Update: Engineers vote no confidence against MB-led syndicate board
Engineers Syndicate

The Engineers Syndicate held an emergency general assembly meeting on Friday to poll its members for a vote of no confidence against the Muslim Brotherhood-dominated board. The results came in by Friday evening, and showed that 56 percent of the engineers voted against the board.

The polling began on Friday afternoon and drew a huge turnout, with a particularly strong presence from the Independence Current — a syndicate coalition that opposes Brotherhood control.

Gihan Attalah, a member of the coalition, told Mada Masr that as of late Friday afternoon engineers were still arriving at the meeting to participate in the poll — a significant sign of support for the current’s call for a no confidence vote against board, she said.

Brotherhood members were also present, carrying signs bearing the four-finger salute representing the violent deaths of hundreds of Brotherhood supporters at Rabea al-Adaweya in August and chanting against military rule, Attalah added.

Members of a parallel syndicate board accuse official board members of working for the interests of the banned Islamist organization and not for the interests of the engineers.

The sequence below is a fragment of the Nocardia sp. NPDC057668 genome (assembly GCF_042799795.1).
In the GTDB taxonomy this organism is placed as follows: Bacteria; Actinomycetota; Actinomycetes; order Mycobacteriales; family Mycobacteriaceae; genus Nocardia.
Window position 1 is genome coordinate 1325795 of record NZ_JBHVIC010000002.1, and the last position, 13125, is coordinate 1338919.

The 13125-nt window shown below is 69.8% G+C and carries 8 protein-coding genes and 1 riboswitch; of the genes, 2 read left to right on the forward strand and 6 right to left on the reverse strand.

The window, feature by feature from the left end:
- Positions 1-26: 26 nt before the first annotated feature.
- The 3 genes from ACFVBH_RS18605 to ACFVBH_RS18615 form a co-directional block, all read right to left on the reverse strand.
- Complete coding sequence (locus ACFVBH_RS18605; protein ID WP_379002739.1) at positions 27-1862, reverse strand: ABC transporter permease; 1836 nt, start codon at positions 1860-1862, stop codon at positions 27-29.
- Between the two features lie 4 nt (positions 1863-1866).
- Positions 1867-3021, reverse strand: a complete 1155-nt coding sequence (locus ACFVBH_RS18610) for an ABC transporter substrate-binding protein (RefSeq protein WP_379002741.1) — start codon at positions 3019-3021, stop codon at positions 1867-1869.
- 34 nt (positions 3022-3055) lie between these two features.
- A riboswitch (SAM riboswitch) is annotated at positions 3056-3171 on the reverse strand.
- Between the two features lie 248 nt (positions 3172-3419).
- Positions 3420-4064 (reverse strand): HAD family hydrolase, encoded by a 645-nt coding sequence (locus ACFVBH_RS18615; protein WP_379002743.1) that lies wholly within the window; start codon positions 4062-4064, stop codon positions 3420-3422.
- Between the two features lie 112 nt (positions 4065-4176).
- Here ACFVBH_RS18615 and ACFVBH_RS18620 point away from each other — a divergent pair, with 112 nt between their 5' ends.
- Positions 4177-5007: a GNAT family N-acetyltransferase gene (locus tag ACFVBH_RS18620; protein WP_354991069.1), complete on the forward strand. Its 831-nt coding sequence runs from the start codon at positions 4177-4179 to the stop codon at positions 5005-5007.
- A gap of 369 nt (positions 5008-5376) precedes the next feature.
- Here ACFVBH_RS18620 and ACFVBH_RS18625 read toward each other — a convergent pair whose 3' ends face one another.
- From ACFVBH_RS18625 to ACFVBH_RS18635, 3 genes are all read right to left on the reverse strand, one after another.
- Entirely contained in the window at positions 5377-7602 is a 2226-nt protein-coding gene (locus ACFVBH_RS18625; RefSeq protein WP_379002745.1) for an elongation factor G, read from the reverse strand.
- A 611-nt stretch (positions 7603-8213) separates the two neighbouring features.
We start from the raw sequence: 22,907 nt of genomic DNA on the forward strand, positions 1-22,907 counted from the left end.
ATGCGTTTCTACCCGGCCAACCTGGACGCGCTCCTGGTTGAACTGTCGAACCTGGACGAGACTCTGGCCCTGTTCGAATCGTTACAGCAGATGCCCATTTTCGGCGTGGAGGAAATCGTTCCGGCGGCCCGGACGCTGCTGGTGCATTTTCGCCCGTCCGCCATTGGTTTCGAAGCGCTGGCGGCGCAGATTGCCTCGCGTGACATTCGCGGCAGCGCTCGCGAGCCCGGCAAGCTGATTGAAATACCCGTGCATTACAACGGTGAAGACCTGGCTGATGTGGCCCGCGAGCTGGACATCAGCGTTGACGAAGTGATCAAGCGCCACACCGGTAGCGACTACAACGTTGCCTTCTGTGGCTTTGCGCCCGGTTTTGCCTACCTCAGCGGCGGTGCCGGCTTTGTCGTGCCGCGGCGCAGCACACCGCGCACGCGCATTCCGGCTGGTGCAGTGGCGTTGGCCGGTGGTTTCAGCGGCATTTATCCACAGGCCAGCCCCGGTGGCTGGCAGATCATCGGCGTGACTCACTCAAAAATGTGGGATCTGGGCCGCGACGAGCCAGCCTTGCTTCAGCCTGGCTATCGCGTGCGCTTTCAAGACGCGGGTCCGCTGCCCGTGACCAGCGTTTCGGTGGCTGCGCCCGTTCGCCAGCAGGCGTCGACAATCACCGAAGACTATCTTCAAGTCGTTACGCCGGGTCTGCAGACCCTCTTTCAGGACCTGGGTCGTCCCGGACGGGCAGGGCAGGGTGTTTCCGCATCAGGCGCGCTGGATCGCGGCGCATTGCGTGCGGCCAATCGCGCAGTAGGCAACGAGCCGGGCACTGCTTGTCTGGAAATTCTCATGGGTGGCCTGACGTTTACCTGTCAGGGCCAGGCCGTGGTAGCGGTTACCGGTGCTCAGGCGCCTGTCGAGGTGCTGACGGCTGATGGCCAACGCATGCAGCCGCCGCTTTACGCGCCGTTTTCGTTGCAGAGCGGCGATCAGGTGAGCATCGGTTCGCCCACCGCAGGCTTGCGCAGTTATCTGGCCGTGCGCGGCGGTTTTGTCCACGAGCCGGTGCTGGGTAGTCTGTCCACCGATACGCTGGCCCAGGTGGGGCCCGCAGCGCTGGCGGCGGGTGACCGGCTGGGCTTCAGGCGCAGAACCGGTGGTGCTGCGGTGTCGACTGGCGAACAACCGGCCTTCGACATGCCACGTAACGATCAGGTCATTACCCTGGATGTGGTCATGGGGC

They accused the board members of using the syndicate’s headquarters, its nationwide branches and its financial resources for the Brotherhood.

Maged Khelousy, the head of the syndicate, had originally rejected a request filed by 176 syndicate members to hold the emergency meeting. According to the law, if the syndicate head declines to hold such a meeting for 30 days, complaints should then be referred to the syndicate’s general coordinator — in this case, Irrigation Minister Mohamed Abdel Motaleb.

Motaleb agreed to hold the general meeting. Other Brotherhood members in the board appealed the decision in front of the Administrative Court, but their appeal was rejected.

Syndicate member and deputy Sports Minister Bassel Adel reported that Brotherhood members have been mobilizing their members and bussing them in to the capital to cast their ballots against the no-confidence motion.


You have a right to access accurate information, be stimulated by innovative and nuanced reporting, and be moved by compelling storytelling.

Subscribe now to become part of the growing community of members who help us maintain our editorial independence.
Know more

Join us

Your support is the only way to ensure independent,
progressive journalism